Plastic bag recycling in the Recycle BC residential packaging and printed paper recycling program is a frequent topic for resident questions. We’ve previously discussed plastic bags and overwrap, and why throwing items that don’t belong in the recycling bin can be problematic, and below we revisit plastic bag recycling.
First, a refresher: The Recycle BC program accepts different types of plastic bags and overwrap, including plastic shopping bags, the plastic bag that covers new mattresses, plastic bags for bulk foods or produce, bread bags, and the overwrap on toilet paper and paper towels.
These items are only accepted at depots. This is to ensure that they meet recycling remanufacturers’ specifications, and because plastic bags collected at curbsides or through multi-family buildings wrap around machinery and impair the recyclability of containers and other recyclables.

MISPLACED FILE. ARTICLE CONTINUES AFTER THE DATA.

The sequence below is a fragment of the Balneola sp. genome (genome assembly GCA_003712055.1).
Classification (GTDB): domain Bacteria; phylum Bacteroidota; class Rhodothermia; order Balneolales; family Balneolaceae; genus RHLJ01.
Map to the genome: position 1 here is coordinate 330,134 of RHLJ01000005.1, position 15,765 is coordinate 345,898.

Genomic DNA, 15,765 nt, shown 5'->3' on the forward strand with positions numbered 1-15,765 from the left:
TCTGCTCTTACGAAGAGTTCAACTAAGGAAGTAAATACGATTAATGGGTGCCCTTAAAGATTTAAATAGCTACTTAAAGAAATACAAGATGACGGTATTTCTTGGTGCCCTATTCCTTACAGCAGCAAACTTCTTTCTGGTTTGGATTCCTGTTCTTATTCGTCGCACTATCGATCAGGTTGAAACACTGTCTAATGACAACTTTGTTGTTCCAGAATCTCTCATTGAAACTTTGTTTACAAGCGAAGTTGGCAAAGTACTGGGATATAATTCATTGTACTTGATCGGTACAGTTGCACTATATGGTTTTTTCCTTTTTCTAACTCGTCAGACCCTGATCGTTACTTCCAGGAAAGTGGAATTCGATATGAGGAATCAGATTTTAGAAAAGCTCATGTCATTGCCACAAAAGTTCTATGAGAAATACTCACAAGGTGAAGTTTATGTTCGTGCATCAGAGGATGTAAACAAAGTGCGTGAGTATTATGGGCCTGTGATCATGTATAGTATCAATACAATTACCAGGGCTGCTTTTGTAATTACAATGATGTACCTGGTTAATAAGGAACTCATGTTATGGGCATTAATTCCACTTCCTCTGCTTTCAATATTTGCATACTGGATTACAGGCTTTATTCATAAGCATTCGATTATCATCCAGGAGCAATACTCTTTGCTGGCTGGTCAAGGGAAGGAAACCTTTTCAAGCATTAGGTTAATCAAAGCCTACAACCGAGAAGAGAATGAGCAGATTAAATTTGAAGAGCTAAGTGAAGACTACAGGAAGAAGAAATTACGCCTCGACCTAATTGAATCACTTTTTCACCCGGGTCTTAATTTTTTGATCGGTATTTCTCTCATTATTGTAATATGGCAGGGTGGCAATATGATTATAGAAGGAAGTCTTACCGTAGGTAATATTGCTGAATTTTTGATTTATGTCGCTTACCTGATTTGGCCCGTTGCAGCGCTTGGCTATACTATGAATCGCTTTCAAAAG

At the depot, staff can ensure that the only bags that are accepted are empty, clean, and dry, and that they are entirely polyethylene (rather than a combination of layers of different types of plastics). While Recycle BC doesn’t use the number surrounded by a triangle or three arrows in the shape of a triangle on packaging—also known as the resin code—to identify if something is accepted in the program (resin codes signify what the material is made of, not its recyclability, as discussed here), a good rule of thumb is if a plastic bag has the recycling symbol and the numbers 2 or 4, it is accepted.